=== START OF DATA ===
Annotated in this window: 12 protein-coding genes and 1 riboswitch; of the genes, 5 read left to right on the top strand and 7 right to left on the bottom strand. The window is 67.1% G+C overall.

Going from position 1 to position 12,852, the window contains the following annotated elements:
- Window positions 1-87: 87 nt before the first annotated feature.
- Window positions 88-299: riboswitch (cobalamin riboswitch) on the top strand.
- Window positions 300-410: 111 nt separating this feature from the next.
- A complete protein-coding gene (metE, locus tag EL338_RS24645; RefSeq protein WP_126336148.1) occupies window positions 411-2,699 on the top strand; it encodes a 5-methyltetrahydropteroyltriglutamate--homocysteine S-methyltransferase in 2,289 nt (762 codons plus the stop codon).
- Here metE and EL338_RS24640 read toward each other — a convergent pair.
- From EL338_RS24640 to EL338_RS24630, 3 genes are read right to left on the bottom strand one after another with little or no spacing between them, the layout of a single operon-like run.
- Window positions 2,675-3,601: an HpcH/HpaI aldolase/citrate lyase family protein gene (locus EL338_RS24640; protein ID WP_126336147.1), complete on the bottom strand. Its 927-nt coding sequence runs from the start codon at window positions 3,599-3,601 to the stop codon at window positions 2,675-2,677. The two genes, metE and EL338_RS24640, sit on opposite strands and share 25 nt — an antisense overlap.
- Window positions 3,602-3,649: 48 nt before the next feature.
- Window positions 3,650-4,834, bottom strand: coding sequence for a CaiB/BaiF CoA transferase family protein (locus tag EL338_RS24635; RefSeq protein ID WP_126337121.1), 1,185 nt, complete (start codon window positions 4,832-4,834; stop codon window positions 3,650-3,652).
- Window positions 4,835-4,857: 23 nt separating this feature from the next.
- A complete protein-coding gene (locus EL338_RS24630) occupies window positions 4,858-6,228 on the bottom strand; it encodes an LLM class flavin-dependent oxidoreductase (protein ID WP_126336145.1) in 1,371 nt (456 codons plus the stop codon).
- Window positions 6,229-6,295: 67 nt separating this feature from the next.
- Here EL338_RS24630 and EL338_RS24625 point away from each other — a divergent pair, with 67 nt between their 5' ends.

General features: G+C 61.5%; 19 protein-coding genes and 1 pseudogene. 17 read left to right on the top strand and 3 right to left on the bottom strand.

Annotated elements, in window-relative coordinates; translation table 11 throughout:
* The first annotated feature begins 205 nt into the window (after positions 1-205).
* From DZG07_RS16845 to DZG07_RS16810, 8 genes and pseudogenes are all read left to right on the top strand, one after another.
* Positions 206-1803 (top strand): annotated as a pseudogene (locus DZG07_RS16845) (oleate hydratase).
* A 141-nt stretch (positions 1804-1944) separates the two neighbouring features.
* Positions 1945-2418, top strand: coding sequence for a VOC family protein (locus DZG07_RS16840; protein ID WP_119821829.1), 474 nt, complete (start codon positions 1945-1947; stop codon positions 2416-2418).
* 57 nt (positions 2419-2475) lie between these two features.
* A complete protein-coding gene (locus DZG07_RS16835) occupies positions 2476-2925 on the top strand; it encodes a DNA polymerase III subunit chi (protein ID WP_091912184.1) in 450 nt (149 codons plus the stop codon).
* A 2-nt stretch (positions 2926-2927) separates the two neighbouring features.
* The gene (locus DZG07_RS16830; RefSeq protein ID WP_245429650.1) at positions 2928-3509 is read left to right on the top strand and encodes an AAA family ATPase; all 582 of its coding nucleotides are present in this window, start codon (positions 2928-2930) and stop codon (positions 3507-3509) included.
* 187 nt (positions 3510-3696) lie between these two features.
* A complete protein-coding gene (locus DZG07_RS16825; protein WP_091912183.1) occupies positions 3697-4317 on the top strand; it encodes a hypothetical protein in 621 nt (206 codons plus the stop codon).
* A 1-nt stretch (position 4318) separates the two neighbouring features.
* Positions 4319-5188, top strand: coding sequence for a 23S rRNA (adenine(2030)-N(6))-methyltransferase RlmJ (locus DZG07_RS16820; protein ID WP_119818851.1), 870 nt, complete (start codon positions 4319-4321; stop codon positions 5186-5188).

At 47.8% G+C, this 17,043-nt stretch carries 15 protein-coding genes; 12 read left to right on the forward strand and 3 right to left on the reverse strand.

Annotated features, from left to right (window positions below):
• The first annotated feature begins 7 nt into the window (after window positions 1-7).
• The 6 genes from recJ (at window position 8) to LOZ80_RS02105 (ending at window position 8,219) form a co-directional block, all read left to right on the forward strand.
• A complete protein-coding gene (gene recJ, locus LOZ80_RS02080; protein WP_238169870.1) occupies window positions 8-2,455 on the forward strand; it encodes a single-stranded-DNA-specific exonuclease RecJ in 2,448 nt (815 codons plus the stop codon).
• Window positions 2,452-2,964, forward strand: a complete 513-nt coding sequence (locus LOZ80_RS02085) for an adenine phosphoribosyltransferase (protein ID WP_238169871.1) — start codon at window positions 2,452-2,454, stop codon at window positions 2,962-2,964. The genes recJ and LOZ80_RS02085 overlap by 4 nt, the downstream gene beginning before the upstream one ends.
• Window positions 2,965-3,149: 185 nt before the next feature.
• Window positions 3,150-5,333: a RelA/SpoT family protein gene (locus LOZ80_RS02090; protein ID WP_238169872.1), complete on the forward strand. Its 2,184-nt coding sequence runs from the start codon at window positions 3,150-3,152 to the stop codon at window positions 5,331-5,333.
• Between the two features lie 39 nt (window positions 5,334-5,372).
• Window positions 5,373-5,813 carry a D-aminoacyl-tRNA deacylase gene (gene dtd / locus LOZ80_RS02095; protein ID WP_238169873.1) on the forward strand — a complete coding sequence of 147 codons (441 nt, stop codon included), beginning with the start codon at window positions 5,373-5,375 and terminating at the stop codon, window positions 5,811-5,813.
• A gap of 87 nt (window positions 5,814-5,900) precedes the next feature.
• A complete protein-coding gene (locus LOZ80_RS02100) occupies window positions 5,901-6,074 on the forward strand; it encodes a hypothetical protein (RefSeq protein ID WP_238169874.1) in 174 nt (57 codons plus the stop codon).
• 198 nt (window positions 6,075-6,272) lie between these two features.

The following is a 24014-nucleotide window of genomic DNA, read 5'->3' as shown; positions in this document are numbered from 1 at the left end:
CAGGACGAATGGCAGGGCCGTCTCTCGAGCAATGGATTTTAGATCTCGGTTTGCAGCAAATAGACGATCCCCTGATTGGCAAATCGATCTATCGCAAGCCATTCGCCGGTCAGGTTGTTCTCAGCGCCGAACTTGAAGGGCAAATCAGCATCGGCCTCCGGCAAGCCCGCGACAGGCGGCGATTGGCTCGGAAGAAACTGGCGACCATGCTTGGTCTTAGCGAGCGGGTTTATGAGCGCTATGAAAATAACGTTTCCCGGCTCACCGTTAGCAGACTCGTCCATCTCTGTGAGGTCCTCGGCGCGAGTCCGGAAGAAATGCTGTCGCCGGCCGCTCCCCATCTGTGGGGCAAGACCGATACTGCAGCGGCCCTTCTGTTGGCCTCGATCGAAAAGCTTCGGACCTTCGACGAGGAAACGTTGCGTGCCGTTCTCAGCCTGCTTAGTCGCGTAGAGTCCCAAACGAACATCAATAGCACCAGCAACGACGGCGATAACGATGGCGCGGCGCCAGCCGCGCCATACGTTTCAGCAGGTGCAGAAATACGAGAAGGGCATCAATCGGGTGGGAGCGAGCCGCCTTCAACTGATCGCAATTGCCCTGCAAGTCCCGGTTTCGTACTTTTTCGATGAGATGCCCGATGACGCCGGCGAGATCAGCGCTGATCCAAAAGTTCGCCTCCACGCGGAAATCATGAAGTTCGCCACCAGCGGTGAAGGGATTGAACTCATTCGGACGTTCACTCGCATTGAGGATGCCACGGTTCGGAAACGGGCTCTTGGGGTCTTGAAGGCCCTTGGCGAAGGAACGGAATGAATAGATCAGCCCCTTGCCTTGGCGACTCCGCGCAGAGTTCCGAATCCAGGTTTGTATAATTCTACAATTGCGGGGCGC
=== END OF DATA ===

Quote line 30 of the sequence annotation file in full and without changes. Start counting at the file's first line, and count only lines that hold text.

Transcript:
* Positions 4319-5188, top strand: coding sequence for a 23S rRNA (adenine(2030)-N(6))-methyltransferase RlmJ (locus DZG07_RS16820; protein ID WP_119818851.1), 870 nt, complete (start codon positions 4319-4321; stop codon positions 5186-5188).